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Postby Minimalist » Wed Nov 26, 2008 9:02 pm

You can start with the Shamanic, and/or



It isn't where it starts, John. It's where it ends up.
Something is wrong here. War, disease, death, destruction, hunger, filth, poverty, torture, crime, corruption, and the Ice Capades. Something is definitely wrong. This is not good work. If this is the best God can do, I am not impressed.

-- George Carlin
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Postby zan » Thu Nov 27, 2008 11:23 am

john wrote:You can start with the Shamanic, and/or

But John your avatar states there are no beginning or ending in the grand scheme.
"It is far better to grasp the Universe as it really is than to persist in delusion, however satisfying and reassuring." - Carl Sagan

The only restraints that we have on our mind are the ones that we impose on ourself. We are limited by our own thinking.
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Postby john » Thu Nov 27, 2008 2:47 pm

zan wrote:
john wrote:You can start with the Shamanic, and/or

But John your avatar states there are no beginning or ending in the grand scheme.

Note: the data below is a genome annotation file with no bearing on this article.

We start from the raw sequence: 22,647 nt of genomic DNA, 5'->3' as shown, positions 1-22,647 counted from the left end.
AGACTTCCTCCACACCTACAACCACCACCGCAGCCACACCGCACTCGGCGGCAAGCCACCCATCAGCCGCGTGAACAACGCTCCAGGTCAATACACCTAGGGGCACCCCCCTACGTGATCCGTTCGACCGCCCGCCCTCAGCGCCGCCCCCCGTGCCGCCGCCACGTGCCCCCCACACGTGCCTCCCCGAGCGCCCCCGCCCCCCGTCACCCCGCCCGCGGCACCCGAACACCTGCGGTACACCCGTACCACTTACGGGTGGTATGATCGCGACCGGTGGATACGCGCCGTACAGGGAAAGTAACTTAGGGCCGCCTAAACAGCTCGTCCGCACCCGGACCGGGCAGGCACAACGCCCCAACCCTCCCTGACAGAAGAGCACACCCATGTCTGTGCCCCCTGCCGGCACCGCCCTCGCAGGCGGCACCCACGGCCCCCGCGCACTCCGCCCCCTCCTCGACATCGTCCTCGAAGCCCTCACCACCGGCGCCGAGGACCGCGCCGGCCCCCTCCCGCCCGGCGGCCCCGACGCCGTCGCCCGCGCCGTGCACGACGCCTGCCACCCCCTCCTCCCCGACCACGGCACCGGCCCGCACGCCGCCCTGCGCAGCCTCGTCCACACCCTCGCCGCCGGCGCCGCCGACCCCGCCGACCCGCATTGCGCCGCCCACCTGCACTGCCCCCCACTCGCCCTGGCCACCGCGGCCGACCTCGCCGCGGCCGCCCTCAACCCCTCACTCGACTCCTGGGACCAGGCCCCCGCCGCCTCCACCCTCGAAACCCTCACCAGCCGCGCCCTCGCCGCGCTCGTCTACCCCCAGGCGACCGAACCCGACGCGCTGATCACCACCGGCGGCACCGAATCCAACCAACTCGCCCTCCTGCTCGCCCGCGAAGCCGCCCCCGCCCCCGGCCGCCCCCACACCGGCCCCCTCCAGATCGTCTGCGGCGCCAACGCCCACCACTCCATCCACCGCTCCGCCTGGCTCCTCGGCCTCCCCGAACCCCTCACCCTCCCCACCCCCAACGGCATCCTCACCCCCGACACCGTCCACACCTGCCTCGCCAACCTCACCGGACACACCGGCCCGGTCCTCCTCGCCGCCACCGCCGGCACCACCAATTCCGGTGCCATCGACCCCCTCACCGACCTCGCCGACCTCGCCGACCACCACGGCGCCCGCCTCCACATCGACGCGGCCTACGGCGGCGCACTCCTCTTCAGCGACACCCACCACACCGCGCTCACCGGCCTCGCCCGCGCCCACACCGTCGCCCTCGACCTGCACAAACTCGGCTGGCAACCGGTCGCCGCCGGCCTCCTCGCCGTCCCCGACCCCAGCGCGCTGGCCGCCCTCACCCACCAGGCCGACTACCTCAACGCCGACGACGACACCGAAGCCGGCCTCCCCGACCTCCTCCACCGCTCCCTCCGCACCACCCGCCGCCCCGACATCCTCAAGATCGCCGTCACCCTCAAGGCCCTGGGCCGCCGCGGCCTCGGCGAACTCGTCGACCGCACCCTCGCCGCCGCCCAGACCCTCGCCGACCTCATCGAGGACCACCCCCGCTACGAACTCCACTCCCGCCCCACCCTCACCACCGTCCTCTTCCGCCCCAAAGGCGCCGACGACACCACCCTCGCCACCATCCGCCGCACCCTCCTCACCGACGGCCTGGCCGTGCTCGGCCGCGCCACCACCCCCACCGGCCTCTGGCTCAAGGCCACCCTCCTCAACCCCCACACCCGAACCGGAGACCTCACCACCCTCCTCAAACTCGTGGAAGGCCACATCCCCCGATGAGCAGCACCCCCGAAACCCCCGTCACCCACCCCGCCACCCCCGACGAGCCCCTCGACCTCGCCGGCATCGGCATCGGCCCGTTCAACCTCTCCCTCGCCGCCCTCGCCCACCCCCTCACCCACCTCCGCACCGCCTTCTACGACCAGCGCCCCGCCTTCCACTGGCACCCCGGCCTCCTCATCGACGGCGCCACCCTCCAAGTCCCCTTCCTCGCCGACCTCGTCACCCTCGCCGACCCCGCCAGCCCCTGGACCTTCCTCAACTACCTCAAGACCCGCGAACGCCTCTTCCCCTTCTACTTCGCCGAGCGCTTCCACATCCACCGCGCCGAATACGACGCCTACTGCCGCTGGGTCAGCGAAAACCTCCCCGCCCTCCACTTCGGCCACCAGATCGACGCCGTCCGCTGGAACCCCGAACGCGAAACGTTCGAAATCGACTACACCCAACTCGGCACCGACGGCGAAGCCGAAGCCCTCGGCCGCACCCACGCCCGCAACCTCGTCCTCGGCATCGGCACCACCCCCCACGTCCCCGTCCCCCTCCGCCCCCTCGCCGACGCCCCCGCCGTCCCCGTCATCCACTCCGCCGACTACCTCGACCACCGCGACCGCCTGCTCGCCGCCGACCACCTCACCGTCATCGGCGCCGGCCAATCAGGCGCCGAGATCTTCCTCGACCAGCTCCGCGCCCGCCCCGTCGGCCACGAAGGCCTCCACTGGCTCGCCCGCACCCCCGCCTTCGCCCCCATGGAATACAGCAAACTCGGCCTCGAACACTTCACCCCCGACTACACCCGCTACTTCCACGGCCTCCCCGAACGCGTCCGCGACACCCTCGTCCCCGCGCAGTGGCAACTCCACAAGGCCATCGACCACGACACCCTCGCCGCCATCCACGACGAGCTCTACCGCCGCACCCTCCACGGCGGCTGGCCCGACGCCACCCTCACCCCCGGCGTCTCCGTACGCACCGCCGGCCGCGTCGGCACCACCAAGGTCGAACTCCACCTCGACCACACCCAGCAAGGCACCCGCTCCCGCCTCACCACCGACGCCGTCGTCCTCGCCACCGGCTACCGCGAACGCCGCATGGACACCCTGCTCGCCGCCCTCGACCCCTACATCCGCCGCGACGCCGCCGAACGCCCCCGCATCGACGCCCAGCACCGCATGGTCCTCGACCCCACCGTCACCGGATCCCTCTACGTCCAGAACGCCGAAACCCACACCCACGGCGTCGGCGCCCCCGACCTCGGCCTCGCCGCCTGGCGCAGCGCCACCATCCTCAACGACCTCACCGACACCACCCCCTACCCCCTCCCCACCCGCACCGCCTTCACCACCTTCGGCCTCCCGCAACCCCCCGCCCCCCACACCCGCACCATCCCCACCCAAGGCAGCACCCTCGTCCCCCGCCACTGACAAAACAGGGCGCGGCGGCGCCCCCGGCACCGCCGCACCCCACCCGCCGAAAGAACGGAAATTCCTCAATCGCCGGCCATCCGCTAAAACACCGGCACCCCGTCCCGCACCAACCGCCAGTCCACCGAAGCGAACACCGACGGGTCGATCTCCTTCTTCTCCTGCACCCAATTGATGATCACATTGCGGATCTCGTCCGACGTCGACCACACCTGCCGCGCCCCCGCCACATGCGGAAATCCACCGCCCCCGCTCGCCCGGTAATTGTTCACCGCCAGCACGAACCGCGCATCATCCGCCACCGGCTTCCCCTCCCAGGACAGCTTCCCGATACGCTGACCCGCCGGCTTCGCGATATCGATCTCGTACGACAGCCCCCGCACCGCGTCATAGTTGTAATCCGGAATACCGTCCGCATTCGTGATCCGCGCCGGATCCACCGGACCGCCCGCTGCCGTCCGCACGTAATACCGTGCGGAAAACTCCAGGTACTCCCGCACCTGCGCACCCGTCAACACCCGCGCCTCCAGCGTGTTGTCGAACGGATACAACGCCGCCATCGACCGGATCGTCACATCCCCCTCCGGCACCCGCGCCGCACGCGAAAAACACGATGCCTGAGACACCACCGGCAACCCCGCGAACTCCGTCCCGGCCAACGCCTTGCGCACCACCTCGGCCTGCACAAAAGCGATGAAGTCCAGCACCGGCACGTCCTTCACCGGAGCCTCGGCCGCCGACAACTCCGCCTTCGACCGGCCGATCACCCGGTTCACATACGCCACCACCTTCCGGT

zan -

Precisely right.

However, for any given year, day, hour, second, or life

There are beginnings and completions.

http://www.terebess.hu/english/oxherding.html

And those take both hard work

And celebration.

I remember, many years ago,

When I was Living in Portland, Oregon,

A musician named Obo Addy brought in four people

From Central West Africa to round out his band.

Portland, being what it was, was unwilling to provide a house

For these people. I was renting a big house,

And through a combination of circumstances, invited

All to live in my place.

They would practise in the living room.

And I lost a girlfriend when she discovered that the upstairs

Bathtub was full of (African) goatskins soaking

As part of the process for making drumskins

For some drums Obo and I were collaborating on.

Fast forward:

At the end of each piece of drumming/brass/song

In the living room, each member of the group

In turn, would announce "I congratulate myself."

The spirit inherent in this was outrageous and infectious.

One day, Kpakpo, one of the drummers, took me off to the side

And counseled me.

His criticism was that I worked incredibly hard all the time

But never congratulated myself.

There was no joy in my life.

I've never forgotten that day, or that lesson.

There is no beginning or end to joy,

And to me the state of joy is joined hip and thigh

To everyday beginnings and completions,

Which leads to "no beginning or end in the grand scheme,"

Which then leads to the path you have chosen,

Be it Shamanic or fractal or Zen or the Tao Te Ching